- The director of “The Hours” (Stephen Daldry) created another wonderful film: “Extremely Loud and Incredibly Close” … The director “… stated in an interview that the film is about “a special child who is somewhere on the autistic spectrum, trying to find his own logic – trying to make sense of something that literally doesn’t make sense to him.” When asked how much research was necessary to realistically portray a character with such a condition, he answered “we did a lot of research,” and that he “spent a lot of time with different experts of Asperger’s and talked to them.” In the film, Oskar reveals that he was tested for Asperger syndrome, but the results were inconclusive. As Daldry explained: “Every child is different on the autistic spectrum, so we created our own version of a child that was in some way – not heavily, but somewhere on that spectrum in terms of the fears and the phobias.” (wikipedia.org)
- Lately Abed in the series “Community” provided a perfectly believable Aspie. It turns out, the creator, Dan Harmon discovered he has a form of Asperger’s while doing research for the Aspie character Abed. As Abed would say, Cool cool cool. :-)This brings me to my key point: Many writers, stand up comedians, actors, actresses and film directors have a form of Aspergers. And these people have exceptional observational capacity, and for that you need deep empathy, high level of cognition, and special analytical skills. I believe that many Aspies are deeply empathic and have a very creative fantasy world, and e.g.: writing helps to “defragment” their massive emotional content.
Neurodevelopmental differences are probably much more common than we like to think. What makes the differences less apparent is enormous social pressure. Just think of religious people. Have you ever listened to a religious person quoting the bible word by word again and again and have you ever observed people’s religious rituals or the rigid social structures they feel forced to maintain? Don’t you think that many of them would fit the criteria of Asperger‘s with OCD? Focus on a single topic, repetition, rigidity, rituals, inability to assume the point of view of other people of other religions, and so on… Today, as people are more and more educated, religion is less and less dominant, and individuals discover new beliefs online that fit their personalities better. The mass scale of need for social “shelterdness” goes online and becomes much more individualized and globally remixed. At the same time people learn faster and more than ever before in human history. At this rate we might as well become a more understanding and more compassionate species, especially if we are willing to admit our shortcomings and do everything in our power to change to the better.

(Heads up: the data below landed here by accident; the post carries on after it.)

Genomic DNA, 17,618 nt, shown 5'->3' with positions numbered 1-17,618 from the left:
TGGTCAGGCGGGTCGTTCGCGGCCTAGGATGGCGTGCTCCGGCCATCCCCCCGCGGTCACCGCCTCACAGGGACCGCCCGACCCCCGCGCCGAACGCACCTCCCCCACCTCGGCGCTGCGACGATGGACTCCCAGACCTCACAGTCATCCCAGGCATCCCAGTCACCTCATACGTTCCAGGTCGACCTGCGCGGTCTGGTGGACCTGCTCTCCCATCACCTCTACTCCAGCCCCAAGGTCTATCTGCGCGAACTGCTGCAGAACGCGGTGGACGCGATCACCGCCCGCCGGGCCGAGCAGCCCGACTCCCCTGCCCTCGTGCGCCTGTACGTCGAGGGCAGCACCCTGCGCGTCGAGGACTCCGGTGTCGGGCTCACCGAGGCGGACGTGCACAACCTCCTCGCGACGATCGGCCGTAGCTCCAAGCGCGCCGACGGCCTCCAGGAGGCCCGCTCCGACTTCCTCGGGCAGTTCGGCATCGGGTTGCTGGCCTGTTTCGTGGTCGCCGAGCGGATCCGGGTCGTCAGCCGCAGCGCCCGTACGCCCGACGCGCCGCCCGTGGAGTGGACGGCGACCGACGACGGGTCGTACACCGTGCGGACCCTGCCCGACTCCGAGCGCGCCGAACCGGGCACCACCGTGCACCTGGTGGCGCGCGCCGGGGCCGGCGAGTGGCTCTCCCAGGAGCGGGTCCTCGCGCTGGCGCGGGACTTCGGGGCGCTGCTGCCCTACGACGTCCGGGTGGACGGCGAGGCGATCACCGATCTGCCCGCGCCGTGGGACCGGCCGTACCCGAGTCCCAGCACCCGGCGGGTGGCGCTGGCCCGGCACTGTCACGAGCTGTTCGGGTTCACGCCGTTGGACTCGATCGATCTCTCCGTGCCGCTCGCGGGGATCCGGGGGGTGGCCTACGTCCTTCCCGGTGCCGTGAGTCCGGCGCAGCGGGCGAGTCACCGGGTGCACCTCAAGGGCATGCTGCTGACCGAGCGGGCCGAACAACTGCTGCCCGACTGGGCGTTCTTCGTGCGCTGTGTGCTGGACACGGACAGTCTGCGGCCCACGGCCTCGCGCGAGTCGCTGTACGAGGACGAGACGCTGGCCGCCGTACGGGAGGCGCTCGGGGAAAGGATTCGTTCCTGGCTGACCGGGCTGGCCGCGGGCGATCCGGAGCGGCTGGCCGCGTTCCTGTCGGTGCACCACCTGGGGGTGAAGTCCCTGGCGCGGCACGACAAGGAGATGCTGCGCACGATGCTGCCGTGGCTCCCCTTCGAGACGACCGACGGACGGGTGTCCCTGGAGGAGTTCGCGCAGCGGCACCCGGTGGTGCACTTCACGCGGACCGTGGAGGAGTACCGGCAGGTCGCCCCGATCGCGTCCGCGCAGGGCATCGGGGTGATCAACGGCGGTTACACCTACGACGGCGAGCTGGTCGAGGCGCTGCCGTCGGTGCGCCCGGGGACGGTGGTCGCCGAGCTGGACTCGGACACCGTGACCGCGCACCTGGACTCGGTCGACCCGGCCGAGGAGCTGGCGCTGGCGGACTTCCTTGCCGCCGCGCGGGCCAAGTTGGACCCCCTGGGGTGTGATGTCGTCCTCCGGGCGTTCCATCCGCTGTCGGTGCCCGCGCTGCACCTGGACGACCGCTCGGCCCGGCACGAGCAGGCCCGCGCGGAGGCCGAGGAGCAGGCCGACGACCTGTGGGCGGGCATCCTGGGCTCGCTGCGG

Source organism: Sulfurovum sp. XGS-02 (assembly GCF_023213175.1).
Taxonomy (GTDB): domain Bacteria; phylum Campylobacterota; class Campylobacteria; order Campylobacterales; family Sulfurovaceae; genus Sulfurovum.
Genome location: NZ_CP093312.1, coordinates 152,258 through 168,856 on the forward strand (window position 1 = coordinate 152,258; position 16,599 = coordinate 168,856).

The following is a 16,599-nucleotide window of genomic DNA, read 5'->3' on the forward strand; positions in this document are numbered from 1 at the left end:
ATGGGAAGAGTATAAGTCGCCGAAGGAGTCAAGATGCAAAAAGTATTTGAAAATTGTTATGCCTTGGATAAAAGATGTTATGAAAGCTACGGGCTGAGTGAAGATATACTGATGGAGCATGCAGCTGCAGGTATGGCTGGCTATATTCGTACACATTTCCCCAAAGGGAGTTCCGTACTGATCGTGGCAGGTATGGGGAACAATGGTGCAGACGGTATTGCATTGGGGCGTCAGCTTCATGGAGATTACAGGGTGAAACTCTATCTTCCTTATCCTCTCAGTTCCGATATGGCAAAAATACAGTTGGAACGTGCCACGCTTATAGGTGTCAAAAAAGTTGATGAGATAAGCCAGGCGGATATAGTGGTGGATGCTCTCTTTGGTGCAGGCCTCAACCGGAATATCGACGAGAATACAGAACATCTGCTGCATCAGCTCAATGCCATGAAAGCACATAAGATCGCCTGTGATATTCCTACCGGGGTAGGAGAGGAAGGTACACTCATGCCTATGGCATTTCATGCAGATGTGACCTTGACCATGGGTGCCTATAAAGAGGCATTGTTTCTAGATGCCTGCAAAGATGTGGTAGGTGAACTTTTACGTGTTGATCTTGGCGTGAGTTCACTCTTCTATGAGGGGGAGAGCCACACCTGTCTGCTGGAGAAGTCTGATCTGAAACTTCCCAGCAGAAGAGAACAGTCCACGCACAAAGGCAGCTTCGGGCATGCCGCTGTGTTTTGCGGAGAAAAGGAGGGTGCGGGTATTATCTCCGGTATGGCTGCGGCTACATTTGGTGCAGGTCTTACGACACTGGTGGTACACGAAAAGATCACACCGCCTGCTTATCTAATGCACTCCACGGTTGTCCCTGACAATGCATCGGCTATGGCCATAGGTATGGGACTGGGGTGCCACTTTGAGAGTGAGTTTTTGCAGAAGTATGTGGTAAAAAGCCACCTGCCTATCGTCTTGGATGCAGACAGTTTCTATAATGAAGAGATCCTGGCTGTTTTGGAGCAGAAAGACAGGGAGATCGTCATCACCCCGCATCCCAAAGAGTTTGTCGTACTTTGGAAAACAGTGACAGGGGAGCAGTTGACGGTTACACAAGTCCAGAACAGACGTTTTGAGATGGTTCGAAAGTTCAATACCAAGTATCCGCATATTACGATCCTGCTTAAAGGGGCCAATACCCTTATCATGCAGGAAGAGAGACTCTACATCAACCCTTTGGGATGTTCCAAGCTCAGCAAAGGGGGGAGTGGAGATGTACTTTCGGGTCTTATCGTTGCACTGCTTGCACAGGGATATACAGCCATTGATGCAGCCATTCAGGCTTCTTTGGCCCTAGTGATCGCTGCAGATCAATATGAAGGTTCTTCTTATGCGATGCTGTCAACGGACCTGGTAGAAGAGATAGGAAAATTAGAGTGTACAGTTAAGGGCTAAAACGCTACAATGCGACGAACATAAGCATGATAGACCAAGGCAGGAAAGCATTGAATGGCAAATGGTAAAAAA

I think that the title Elementary might come from Sir Ken Robinson’s book title and theme: “The Element” (How finding your passion changes everything). He says that in order to be in your element, you must discover what you are best at, what you enjoy doing the most, and you also have to find the people who are like you, who appreciate you, and they are in a way your tribe. It is a beautifully idealistic human goal to be in your element, and some people are able to achieve this. Holmes and Watson enjoy their two person tribe and they are in their element together. Their personalities are different, but their elementary process is the same and they participate with passion. Seeking your element and passionately being in your constructive and positive element is the ultimate human goal for men and women equally. Aspies are probably born with a higher sense of their element and it often annoys “the seekers” (and remember, being “a seeker” is already a higher level of consciousness). When they are forced to adjust to rigid social norms they are denied their freedom to be in their elements and it is enormously frustrating. I mean, imagine that you just woke up from a flying dream, and you find yourself hovering above your bed… and suddenly you would be told to stop it, because it is not polite to levitate. How would you feel? 😉 Many Aspies “levitate intellectually” and are constantly told to “land politely”… Shouldn’t more people learn “mental levitation”? Of course they should! It is in fact the only kind of levitation a human is able to do without any instruments at the time of real action.
This post grew out of my previous blog post: Curb Your Testosterone!